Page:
Looking back on the past several years of his life, Derek can’t remember ever feeling more pathetic than he does right now, standing at the edge of a brightly-lit Target aisle and staring at a pair of sweatpants.
Derek doesn’t lounge. It’s hard for him to imagine the luxury. Not the time, so much; it seems that’s all he’s had in recent memory, long stretches of waiting in between bursts of violence. Waiting for an attack, waiting for the other shoe to drop, waiting for everything to finally just be over. He’s used to having time, but not without a strain of tension running through it, reminding him to keep his guard up. There’s an alarm on his door for a reason, and what’s the point of wearing clothes that won’t hold up if you have to run again?
And yet here he stands, with a box of cat litter in one hand and a new pack of tank tops in the other, because his last decent one finally bit the dust last week, staring at a pair of goddamn sweatpants like he’s choosing between the red pill and the blue.
Because things have been almost … quiet, lately. With the twins’ defection the Alpha pack is down to two, who’ve crawled off to lick their wounds and regroup, and they’ve all had a couple of weeks to go back to life as normal for once. More often than not Derek’s found himself with no sense of danger nagging at the back of his mind, nothing to occupy him but a quiet day on the couch, reading a book with the cat purring in his lap. And he’s been thinking that his jeans, tight enough to keep anyone from finding an easy grip to take his legs out from under him, might be as uncomfortable to sleep on as they are to wear.
It might be nice for Mo to stretch out on something softer, he thinks, and he can tell just from looking how soft these pants would be, how they’d warm with his body heat and tangle comfortably around his calves. It’s a tempting picture, and he finds himself reaching past the pale grey towards the back of the rack where the handful of remaining black pairs are hanging. Closer inspection, however, proves that there’s nothing but a few smalls and one 2XL left. Derek pulls his hand back, surprised by the disappointment curling bitterly in his stomach. It was just a whim, anyway. If they don’t have his size, it hardly matters.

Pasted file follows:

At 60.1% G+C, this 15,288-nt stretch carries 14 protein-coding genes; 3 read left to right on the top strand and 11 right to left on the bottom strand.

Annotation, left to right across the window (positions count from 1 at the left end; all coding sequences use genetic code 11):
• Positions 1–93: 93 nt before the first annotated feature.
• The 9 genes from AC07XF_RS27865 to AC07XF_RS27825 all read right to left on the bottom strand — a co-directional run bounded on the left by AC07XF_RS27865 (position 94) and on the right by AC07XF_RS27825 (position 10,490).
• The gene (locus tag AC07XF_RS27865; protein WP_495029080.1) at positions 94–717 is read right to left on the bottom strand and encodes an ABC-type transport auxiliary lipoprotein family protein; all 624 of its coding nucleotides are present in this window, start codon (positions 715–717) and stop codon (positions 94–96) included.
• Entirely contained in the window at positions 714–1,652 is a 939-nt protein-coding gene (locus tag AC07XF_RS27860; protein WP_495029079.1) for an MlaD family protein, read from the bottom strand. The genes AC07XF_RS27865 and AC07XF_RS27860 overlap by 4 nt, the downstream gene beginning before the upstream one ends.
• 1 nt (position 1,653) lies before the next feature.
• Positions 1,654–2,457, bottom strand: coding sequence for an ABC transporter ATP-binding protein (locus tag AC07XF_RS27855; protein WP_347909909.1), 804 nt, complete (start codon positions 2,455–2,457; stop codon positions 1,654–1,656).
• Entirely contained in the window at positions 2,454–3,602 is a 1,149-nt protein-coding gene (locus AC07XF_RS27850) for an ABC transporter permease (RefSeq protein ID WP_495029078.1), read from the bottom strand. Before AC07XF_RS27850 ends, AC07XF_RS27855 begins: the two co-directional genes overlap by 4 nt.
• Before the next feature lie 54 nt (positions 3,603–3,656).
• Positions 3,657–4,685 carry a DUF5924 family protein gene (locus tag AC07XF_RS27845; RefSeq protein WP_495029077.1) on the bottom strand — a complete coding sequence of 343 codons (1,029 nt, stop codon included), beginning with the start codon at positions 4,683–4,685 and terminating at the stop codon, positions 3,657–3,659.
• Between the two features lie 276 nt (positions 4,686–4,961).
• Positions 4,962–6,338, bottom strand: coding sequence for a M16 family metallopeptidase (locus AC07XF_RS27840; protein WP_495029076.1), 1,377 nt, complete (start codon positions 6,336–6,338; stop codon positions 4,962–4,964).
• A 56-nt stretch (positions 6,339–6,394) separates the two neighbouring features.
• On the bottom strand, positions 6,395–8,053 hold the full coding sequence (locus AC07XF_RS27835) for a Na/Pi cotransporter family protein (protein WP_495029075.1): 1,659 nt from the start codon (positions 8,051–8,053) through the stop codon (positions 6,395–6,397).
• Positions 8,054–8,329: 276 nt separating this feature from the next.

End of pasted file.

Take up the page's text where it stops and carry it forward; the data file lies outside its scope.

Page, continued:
He’s about to walk away when he realizes that they do have his size after all, hanging out of order at the front of the rack. Derek hesitates, unsure, eyeing the grey material like he’s sizing it up for battle, before he realizes that he’s reached a level of ridiculousness that he can hardly even believe exists. Is he seriously reconsidering an item of clothing that no one will ever see him wearing, because of the color of all things?
His one consolation as he snatches the hanger off of the rack and stalks towards the checkout is that at least no one was there to witness this particular failure of rational thought.
The pants get abandoned on his bed when he gets home, forgotten while he greets Mo with a thorough ear-scratching and scrounges up something to eat. He eyes the bank of windows as he eats a bowl of cereal, wondering how hard it would be to clean some of the grime away to let in a little bit more light. Checks his phone to make sure he hasn’t missed any messages about potential mortal peril. He spends a couple of hours sketching out an idea for a PVC piping run up near the ceiling, something big enough for a large cat but too small for a possible threat to follow after him; Mo likes being up high even if his survival instincts are shit, and Derek figures this will at least give him an even shot at coming out alive if the loft gets invaded again.